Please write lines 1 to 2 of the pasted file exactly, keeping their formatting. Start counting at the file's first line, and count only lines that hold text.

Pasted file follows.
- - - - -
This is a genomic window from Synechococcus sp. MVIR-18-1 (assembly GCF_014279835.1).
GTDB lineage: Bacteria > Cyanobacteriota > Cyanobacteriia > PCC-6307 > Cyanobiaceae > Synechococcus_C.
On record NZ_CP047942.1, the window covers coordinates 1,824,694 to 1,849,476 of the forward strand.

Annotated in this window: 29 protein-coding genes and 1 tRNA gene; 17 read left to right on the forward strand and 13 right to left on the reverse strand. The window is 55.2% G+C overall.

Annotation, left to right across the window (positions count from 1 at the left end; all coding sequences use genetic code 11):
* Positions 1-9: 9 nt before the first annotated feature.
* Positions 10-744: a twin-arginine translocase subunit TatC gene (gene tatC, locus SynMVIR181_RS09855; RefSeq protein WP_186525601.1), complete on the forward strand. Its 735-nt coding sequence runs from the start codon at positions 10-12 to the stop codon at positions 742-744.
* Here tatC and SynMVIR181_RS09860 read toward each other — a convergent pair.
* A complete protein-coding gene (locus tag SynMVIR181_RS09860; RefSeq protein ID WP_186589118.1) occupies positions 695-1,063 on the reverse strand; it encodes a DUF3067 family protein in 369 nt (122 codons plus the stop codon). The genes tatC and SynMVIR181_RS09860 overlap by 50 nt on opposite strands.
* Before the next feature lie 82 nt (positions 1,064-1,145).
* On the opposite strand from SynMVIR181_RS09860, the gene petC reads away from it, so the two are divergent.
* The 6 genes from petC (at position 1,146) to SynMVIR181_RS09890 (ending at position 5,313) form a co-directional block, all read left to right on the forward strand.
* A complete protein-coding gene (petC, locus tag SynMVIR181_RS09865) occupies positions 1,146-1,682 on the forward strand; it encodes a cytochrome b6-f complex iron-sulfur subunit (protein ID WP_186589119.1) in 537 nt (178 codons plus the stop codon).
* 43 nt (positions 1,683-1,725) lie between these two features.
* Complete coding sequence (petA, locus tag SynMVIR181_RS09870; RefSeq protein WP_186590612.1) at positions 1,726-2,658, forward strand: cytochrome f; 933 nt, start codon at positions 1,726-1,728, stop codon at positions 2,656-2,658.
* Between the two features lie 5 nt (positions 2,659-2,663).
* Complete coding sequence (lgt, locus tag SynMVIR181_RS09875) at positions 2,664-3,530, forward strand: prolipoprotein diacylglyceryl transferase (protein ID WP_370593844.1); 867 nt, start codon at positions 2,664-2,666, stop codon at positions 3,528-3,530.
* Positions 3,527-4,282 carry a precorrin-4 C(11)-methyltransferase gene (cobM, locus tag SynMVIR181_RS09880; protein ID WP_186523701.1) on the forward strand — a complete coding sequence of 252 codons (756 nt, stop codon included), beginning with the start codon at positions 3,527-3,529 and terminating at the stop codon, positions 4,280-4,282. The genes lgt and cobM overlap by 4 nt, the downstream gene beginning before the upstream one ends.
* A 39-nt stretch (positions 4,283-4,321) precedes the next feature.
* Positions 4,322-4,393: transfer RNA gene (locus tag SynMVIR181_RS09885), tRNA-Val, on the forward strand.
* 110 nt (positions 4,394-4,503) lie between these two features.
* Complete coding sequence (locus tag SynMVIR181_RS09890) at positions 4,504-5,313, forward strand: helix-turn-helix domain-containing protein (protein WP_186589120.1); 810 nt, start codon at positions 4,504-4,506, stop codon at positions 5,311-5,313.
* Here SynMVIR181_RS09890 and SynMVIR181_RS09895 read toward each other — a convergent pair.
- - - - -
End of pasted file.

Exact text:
This is a genomic window from Synechococcus sp. MVIR-18-1 (assembly GCF_014279835.1).
GTDB lineage: Bacteria > Cyanobacteriota > Cyanobacteriia > PCC-6307 > Cyanobiaceae > Synechococcus_C.